Myths About Counselling

Myth 1: Going to Counselling means I’m weak, flawed, or ‘crazy’

Reality:  Majority of people going for counselling are ordinary, everyday people dealing with ordinary, everyday problems.  Many people who attend counselling are bright, skilled, and stable people. These individuals are often struggling with problems in a specific area and seeking personal growth and development. Stressors and difficulties are a part of life for all people. Many argue that the ability to ask for and accept counselling help represents clear evidence of intelligence and sanity.

Myth 2: Counselling is only for problems that are severe

Reality:  Most individuals seek counselling for everyday issues like relationship problems, stress, and symptoms of depression. It is true that counselling can be helpful for individuals suffering from severe problems. However, seeking counselling for problems at this level does not represent the majority of clients in counselling. Additionally, attending counselling when problems are mild to moderate can prevent problems from becoming severe.

Myth 3: A Counsellor does not know me and can’t help me

Reality:  Actually, this is one of the most important reasons why counselling can be successful. Since a counsellor is not a part of your day to day life, they are capable of being more impartial with less bias. Oftentimes, family and friends tell you what you should do. Counselling involves a unique relationship where you are encouraged and challenged to find the answers that are right for your life.

Myth 4: Counsellors just sit there, nod, and stay silent

Reality:  Many stereotypes and depictions of Counsellors in movies have led to their image being “touchy-feely”, reading your mind, detached, or ineffective. Most Counsellors today are active and engaged, using questions, reactions, and interventions to help you move towards your goals. It will be important to consider how active you want your Counsellor to be and inquire about this when working to find a Counsellor that is right for you.

Myth 5: Counselling takes forever

Reality:  The length of counselling depends on the client’s goals, motivation, and the severity of the problems brought into counselling. However, most counselling is short-term, generally lasting between eight and fifteen sessions. Good Counsellors are invested in helping you meet your goals so you can successfully operate independent of counselling.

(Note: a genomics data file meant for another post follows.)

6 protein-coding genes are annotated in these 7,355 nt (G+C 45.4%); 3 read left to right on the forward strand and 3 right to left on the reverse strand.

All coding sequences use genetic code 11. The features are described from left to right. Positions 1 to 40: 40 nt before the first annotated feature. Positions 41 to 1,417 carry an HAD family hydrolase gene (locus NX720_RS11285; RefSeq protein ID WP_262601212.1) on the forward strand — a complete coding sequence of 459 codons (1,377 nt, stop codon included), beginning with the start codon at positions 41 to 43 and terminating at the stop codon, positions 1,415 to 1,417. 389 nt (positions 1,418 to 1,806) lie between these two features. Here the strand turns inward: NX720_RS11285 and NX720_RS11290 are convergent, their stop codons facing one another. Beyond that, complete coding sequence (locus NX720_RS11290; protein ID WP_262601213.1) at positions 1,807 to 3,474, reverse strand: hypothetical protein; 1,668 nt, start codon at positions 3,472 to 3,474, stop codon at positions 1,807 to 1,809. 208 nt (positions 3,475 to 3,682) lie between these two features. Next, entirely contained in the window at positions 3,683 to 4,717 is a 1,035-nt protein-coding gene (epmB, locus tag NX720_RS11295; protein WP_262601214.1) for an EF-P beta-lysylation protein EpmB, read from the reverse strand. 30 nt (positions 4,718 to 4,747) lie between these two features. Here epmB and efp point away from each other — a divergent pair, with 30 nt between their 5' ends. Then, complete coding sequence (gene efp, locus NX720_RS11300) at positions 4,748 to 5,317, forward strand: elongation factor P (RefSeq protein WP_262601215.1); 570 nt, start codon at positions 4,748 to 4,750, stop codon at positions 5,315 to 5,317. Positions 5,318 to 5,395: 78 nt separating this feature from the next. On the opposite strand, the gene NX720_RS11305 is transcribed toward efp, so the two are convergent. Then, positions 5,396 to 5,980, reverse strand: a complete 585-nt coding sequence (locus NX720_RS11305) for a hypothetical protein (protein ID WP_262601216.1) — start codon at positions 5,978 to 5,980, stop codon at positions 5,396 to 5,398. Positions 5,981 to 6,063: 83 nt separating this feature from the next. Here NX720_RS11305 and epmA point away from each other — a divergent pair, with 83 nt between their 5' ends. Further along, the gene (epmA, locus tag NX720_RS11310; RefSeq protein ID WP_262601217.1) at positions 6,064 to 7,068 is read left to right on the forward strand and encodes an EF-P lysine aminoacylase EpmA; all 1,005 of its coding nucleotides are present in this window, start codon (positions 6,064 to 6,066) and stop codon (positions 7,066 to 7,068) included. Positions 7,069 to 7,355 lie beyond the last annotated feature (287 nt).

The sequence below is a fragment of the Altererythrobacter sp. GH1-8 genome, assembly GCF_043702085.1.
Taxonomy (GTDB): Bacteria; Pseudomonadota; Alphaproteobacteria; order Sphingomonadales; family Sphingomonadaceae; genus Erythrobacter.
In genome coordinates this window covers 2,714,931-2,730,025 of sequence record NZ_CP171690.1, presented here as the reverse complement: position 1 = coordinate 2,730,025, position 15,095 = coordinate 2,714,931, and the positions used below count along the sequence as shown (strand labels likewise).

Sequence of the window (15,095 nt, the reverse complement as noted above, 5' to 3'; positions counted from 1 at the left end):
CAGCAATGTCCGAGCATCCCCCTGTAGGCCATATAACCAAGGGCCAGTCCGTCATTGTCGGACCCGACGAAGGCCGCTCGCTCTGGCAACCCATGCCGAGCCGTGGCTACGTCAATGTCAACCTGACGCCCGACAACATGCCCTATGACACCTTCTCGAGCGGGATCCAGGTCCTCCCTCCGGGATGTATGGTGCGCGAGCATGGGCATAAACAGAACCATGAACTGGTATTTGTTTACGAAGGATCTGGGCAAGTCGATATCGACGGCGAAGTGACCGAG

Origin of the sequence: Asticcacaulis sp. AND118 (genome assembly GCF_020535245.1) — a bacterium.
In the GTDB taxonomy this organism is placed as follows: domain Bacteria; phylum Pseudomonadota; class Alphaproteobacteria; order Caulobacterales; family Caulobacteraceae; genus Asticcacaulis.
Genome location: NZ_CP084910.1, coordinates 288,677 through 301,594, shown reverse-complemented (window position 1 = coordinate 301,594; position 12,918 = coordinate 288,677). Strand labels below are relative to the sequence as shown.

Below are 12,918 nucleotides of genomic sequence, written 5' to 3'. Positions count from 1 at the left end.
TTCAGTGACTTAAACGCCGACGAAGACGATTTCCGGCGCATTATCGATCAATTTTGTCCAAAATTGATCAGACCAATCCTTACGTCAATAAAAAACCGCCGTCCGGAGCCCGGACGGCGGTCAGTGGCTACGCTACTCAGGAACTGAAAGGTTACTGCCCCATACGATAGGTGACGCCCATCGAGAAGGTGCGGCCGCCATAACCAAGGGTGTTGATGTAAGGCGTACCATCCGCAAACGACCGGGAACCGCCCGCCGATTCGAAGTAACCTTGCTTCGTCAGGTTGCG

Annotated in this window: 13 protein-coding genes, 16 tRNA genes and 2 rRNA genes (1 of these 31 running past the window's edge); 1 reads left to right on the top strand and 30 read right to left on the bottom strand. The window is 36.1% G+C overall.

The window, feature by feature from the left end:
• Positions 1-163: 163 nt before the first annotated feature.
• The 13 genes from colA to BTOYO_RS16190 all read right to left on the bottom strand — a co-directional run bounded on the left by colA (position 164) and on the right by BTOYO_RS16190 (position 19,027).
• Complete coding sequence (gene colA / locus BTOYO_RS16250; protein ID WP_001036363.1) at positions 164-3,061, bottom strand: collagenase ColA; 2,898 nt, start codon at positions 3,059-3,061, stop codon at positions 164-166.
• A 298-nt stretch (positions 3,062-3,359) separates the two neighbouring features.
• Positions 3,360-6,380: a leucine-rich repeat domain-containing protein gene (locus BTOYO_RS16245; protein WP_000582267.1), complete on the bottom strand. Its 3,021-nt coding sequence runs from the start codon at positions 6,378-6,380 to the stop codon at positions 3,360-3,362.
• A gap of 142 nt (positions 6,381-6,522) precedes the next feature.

Myth 6: The counselor will “fix” my problems

Reality: Counselling is not a “quick fix” to cure to your problems. The counsellor’s role is to help you reflect and explore your feelings, thoughts, and concerns, to examine your options, and assist you in achieving the goals you set.

Myth 7: Everyone will know I’m seeing a Counsellor, including my Assistant Dean

Reality:   Counsellors are bound by professional ethics to protect your confidentiality and privacy both during counselling and after counselling ends.  Only in extreme cases where someone is in imminent danger or a judge mandates release of counselling records can confidentiality be broken. Outside of these circumstances, information can only be shared if you share it or you provide written authorization for releasing information.

Myth 8: If I will be hospitalised if I go for counselling

Reality:  In most situation, you will only be working privately in the counsellor’s office.  Only in extreme cases where someone is in imminent danger AND the counsellor cannot be assured of your ability to keep yourself or someone’s safe that a risk assessment needs to be undertaken in the hospital.  In such case, the Psychiatrist in the hospital makes the call in deciding the need for hospitalisation base on the level of risk and safety.

Myth 9: Counselling will change who I am forever

Reality:  Counselling will not require you to make changes you do not like, that you are not ready for, or that go against your beliefs and values. Counselling is designed to facilitate positive change. It is important to keep in mind that you are in charge of the change that you make. If you are unhappy with the changes that are happening, tell your Counsellor. Counsellors want to help you change in the ways that feel beneficial to your life.